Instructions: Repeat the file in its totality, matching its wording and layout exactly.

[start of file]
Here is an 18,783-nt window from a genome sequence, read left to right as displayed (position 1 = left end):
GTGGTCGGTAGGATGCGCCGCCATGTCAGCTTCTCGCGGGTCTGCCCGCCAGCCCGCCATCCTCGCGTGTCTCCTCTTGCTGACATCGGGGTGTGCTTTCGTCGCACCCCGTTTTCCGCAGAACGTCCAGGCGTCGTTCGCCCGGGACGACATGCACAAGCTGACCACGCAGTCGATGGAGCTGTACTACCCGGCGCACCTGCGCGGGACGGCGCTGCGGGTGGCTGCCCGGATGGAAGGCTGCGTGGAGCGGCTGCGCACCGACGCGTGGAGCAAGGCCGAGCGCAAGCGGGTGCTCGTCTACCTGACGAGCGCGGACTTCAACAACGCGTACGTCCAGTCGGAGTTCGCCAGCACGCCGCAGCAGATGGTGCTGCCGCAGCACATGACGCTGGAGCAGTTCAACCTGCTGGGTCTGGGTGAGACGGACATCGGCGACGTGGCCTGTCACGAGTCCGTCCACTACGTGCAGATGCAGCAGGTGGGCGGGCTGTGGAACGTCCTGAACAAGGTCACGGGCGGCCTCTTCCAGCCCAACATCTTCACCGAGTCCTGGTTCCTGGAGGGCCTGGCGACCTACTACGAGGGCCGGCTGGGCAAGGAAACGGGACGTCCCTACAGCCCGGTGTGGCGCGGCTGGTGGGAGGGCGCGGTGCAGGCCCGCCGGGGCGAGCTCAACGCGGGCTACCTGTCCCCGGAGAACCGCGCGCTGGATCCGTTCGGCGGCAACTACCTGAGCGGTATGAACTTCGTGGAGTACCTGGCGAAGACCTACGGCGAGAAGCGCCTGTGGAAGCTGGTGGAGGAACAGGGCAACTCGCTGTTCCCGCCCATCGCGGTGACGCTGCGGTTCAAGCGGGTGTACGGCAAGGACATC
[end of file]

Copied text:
Here is an 18,783-nt window from a genome sequence, read left to right as displayed (position 1 = left end):
GTGGTCGGTAGGATGCGCCGCCATGTCAGCTTCTCGCGGGTCTGCCCGCCAGCCCGCCATCCTCGCGTGTCTCCTCTTGCTGACATCGGGGTGTGCTTTCGTCGCACCCCGTTTTCCGCAGAACGTCCAGGCGTCGTTCGCCCGGGACGACATGCACAAGCTGACCACGCAGTCGATGGAGCTGTACTACCCGGCGCACCTGCGCGGGACGGCGCTGCGGGTGGCTGCCCGGATGGAAGGCTGCGTGGAGCGGCTGCGCACCGACGCGTGGAGCAAGGCCGAGCGCAAGCGGGTGCTCGTCTACCTGACGAGCGCGGACTTCAACAACGCGTACGTCCAGTCGGAGTTCGCCAGCACGCCGCAGCAGATGGTGCTGCCGCAGCACATGACGCTGGAGCAGTTCAACCTGCTGGGTCTGGGTGAGACGGACATCGGCGACGTGGCCTGTCACGAGTCCGTCCACTACGTGCAGATGCAGCAGGTGGGCGGGCTGTGGAACGTCCTGAACAAGGTCACGGGCGGCCTCTTCCAGCCCAACATCTTCACCGAGTCCTGGTTCCTGGAGGGCCTGGCGACCTACTACGAGGGCCGGCTGGGCAAGGAAACGGGACGTCCCTACAGCCCGGTGTGGCGCGGCTGGTGGGAGGGCGCGGTGCAGGCCCGCCGGGGCGAGCTCAACGCGGGCTACCTGTCCCCGGAGAACCGCGCGCTGGATCCGTTCGGCGGCAACTACCTGAGCGGTATGAACTTCGTGGAGTACCTGGCGAAGACCTACGGCGAGAAGCGCCTGTGGAAGCTGGTGGAGGAACAGGGCAACTCGCTGTTCCCGCCCATCGCGGTGACGCTGCGGTTCAAGCGGGTGTACGGCAAGGACATC